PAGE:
Over the last two decades, the zebrafish, a small, easily bred freshwater fish, has become increasingly used as a model in many fields of biology, including toxicology. The reasons for the popularity of this vertebrate model are numerous and well-known. They have already been described in many reviews [8] and so will not be discussed here. Suffice to say that the zebrafish has been recommended by the OECD as a model organism to study the toxicity of environment-contaminating chemicals and pesticides [9].

2. The SDHI Fungicides—A Fast-Growing Pesticide Family Who’s Toxicity Has Been Scantly Studied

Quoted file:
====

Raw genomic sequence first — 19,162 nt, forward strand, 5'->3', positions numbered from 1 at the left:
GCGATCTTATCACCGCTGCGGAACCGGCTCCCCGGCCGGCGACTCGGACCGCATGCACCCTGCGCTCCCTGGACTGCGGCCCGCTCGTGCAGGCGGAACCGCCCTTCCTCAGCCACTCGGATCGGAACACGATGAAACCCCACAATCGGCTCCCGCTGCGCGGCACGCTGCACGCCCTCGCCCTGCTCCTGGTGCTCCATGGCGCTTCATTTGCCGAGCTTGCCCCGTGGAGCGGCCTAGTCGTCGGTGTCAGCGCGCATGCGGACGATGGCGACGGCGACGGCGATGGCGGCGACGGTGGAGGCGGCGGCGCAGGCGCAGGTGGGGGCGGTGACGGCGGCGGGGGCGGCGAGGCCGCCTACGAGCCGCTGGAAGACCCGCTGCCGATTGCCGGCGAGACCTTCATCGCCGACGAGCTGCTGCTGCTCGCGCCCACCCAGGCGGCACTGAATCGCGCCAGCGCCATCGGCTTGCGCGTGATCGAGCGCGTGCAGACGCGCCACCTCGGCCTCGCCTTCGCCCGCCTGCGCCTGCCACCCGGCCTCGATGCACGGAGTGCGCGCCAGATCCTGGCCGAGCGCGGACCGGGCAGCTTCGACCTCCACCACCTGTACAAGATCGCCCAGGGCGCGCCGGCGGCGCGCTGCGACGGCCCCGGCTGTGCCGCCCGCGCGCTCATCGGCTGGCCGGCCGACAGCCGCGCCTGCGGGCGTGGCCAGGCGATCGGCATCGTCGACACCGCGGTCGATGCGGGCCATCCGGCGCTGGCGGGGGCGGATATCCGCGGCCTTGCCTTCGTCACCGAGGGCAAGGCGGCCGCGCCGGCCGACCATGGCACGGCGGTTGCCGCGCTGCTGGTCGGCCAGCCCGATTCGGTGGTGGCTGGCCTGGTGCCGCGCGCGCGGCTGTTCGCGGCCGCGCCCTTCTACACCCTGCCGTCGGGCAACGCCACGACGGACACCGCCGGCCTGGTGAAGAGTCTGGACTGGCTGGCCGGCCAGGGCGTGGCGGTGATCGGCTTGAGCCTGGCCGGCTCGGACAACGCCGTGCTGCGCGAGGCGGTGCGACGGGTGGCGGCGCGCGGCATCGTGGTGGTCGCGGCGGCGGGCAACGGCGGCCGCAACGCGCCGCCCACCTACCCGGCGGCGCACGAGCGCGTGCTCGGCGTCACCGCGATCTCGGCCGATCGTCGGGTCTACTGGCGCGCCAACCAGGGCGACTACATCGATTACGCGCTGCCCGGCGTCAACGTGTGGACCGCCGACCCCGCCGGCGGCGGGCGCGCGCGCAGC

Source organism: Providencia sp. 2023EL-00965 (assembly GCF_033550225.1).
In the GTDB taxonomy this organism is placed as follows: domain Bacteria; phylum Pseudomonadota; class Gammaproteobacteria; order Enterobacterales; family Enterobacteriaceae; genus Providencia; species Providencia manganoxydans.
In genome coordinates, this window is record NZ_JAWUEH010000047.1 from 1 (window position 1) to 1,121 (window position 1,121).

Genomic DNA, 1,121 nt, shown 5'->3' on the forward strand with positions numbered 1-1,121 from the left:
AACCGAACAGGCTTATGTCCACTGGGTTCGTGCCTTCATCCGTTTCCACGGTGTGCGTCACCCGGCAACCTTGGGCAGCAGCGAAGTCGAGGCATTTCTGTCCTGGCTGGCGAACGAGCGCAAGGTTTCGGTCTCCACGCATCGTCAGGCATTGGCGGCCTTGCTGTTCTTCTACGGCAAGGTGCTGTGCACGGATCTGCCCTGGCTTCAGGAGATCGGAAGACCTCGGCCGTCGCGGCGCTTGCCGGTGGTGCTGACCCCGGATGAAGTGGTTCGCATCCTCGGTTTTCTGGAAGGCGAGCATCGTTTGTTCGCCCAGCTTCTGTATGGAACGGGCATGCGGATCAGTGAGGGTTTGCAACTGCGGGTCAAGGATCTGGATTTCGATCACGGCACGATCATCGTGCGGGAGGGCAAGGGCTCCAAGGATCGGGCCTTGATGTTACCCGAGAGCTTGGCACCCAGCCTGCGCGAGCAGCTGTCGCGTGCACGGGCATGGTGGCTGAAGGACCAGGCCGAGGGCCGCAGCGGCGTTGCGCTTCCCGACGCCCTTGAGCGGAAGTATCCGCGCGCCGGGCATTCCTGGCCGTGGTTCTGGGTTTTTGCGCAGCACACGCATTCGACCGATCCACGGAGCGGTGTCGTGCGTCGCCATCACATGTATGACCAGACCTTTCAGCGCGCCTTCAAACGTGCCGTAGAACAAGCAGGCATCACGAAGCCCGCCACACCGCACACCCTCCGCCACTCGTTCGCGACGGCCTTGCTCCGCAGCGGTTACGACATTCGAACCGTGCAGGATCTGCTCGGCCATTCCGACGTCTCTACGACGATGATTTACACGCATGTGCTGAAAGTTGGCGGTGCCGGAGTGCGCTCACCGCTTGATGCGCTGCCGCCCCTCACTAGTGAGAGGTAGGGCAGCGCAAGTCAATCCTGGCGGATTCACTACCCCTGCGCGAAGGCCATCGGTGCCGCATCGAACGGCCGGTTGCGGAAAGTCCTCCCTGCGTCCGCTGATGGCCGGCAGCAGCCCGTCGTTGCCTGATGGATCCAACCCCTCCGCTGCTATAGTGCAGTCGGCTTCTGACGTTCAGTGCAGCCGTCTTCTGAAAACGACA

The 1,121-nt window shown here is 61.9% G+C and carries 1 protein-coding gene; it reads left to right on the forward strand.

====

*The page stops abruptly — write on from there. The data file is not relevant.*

The fungicidal property of SDHIs relies on their ability to inhibit the SDH/CII complex in molds and fungi. This complex is a universal key component of the mitochondrial respiratory chain, which transfers electrons generated during the oxidation of succinate to fumarate to a pool of ubiquinone, which is then reduced to ubiquinol [10]. The SDH/CII complex is therefore crucial for the proper functioning of both the mitochondrion ETC and TCA cycles—two metabolic pathways that are essential for energy supply, cell metabolism, and many other vital processes. Hence, even partial inhibition of SDH activity is expected to cause marked changes in metabolism and have severe adverse consequences for the cells [11]. Importantly, besides the essential and evolutionarily conserved requirement for the SDH/CII complex, the four proteins constituting the enzymatic complex (SDHA to D) and, especially, the quinone binding pocket of the tetrameric complex, which is the molecular target of all carboxin-derived SDHIs, display a high level of evolutionary conservation at both the structural and amino acid sequence levels [4]. As a likely consequence of this conservation of SDH proteins throughout evolution, it has also been shown [3] that eight SDHI fungicides currently used in agriculture are efficient inhibitors of the SDH activity in several off-target species, including bees, earthworms, and humans, with IC50 values toward human SDH as low as 0.34 and 0.63 µM in the case of SDHIs bixafen and isopyrazam, respectively.